But in that pivotal moment of being helplessly stuck worse than I had ever been before, I was terrified!

I think I am going to retire from driving back on those trails- and just to be safe, I think I will still purchase the winch anyway!

As for the high school reunion, it just couldn’t have gone better! It was so well planned and we had a really good turn out.

I was happy to see how many people remembered my wife. It almost felt like she actually graduated high school with the rest of us; it felt so natural. (She also graduated high school in 1999; just on the other side of the country in Sacramento.)

Catching up with friends who have known me my entire life was such a rewarding experience. It was funny, at one point when we had our class picture taken, we were directed:

“Just stand next to who you normally do in these pictures!”

Sure enough, it was the same guys as it was in high school and our other reunions. We make up the section, “Guys who are the same height as the tall girls, but guys who aren’t necessarily considered short.”

For me, I care so much about my high school class reunions, they are truly a highlight of my life every 5 years. I really love the group of people I was fortunate enough to grow up with in the 1980s and 1990s.

The next morning for lunch, my wife and I were reunited with our kids, who thoroughly enjoyed their slumber party with their cousins the night before.

After a hearty lunch at Fontana’s, we made the 3 hour drive back to Tennessee. Our daughter was asleep by the time we made it to the interstate.

This weekend was just perfect. It will remain one of the best memories of my life.

I was surrounded by people I love and care about and have known a very long time.

That is what makes life good.

If you haven’t gotten a chance to read my blog post about my 20th high school reunion this past weekend, here’s your chance again.

Our 20th High School Class Reunion: Fort Payne Wildcats Class of 1999

 

We have arrived.

In an age of reboots, sequels, and of course, reunions, the timing was perfect for the Fort Payne High School Class of 1999 to have our 20th reunion!

Back in May of 1999, during the week of our high school graduation, we had our class picnic in our city park. Most of us were just 18 years old and didn’t really know, and couldn’t know, what we wanted to do with our lives.

We hadn’t yet figured out what we were really good at, or bad at, or how we would even earn a living.

But during the course of two decades, it sort of forced us to figure out who we were going to be. At now that we are all pushing 40, our lives are, for the most part, figured out.

If graduating high school was like putting the car in reverse, backing it out of the garage, putting it into first, and determining which of the endless roads we were supposed to start driving down…

Then making it to our 20th high school reunion is like having the car in cruise control.

Granted, for most of us, the road we took was not a straight and easy one. That road had many surprising turns. Often that road turned us right back around in the same direction we had already come from.

But by now, we are ultimately settled in for the rest of the ride. We’re not trying to figure out who we are anymore.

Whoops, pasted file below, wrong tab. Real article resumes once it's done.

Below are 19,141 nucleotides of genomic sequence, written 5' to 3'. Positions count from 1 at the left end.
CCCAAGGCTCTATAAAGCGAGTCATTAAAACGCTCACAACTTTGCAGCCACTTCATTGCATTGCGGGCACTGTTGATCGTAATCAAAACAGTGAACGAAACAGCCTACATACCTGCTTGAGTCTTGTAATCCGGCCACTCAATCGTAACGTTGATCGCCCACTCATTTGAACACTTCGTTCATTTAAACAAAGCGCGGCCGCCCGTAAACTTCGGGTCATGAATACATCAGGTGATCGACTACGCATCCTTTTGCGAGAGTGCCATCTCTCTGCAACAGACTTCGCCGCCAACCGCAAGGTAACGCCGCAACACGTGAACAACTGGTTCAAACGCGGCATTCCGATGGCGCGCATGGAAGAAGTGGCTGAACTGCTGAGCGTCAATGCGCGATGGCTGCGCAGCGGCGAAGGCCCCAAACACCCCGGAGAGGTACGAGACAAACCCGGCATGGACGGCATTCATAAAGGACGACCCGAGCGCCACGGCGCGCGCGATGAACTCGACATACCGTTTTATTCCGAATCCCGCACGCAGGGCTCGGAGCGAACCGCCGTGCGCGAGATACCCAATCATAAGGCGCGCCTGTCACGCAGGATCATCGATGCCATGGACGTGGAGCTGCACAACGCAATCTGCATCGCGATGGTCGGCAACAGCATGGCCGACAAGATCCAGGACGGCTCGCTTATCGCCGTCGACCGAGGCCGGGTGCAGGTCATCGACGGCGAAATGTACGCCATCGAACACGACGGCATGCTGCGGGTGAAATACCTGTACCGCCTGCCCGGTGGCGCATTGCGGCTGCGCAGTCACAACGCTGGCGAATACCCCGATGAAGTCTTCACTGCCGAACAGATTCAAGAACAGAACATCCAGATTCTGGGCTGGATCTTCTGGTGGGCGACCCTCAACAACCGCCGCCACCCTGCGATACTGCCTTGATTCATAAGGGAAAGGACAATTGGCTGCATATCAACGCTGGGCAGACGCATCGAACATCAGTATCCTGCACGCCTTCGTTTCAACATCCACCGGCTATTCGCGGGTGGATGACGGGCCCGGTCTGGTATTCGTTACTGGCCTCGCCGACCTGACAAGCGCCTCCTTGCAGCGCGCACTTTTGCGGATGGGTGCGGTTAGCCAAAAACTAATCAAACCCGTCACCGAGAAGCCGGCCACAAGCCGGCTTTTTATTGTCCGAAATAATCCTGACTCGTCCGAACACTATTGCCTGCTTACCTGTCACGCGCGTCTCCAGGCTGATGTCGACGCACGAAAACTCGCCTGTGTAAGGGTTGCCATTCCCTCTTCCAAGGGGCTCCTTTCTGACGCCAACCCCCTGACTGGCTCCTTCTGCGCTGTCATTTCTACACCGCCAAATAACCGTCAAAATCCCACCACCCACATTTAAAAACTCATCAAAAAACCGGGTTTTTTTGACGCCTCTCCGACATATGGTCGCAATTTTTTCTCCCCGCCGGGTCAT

We know now.

So for this class reunion in particular, it was especially a milestone. For the first time, we were catching up with the grown up doppelganger versions of each other.

I also realized by attending my 20th high school reunion, that I was fortunate to grow up with a particularly special group of people, at a special time, in a special place.

We were born in 1980 and 1981; during the start of our town’s economic boom, as Fort Payne, Alabama became “The Official Sock Capital of the World”; thanks to our town’s massive hosiery production.

Not to mention, the country group Alabama had just become living legends… and they just happen to be from our little town, located in the tail end of the Appalachian Mountains.

It was magical time and place to grow up. We are a close group of people.

Our class reunions are a really big deal to us and I am confident they always will be.

-Nick Shell

2010 Jeep Wrangler JK Sport with Top Off, Doors Off: Family Drive Along Little River Canyon Rim Parkway in Fort Payne, Alabama

For Memorial Day weekend, we started things off right on Saturday morning by refusing to take showers, but instead, throwing on hats and sunglasses and hopping in our Jeep Wrangler.

This made the very first time I took off not only the complete top, but also, the doors too. As you can imagine, it was a great family experience.

It was like going on a roller coaster ride! And yet Little River Canyon Rim Parkway is only 5 miles from my parents’ house, where I grew up in Fort Payne, Alabama.

This 16 mile drive along the canyon and river is a well kept secret, yet the perfect place to take the family in a Jeep Wrangler.

Dear Holly: You Ate Your Cupcake Like a Little Kitten

2 years, 4 months.

Dear Holly,

Last weekend as we visited my hometown of Fort Payne, Alabama for their annual Boom Days celebration, we stopped in a cafe called The Spot. Your brother chose ice cream as his treat, but you weren’t interested.

Instead, you grabbed a cupcake with blue frosting on one side and purple on the other.

As we sat down, you carefully unwrapped the plastic, then just became stoic as you discreetly enjoyed the cupcake; like you were getting away with something extra special.

It was like watching a little kitchen eat a cupcake.

You were so committed to finishing every last crumb, that by the end, you put your face down in it as if were you a contestant in a pie-eating contest.

That must have been some cupcake!

Love,

Daddy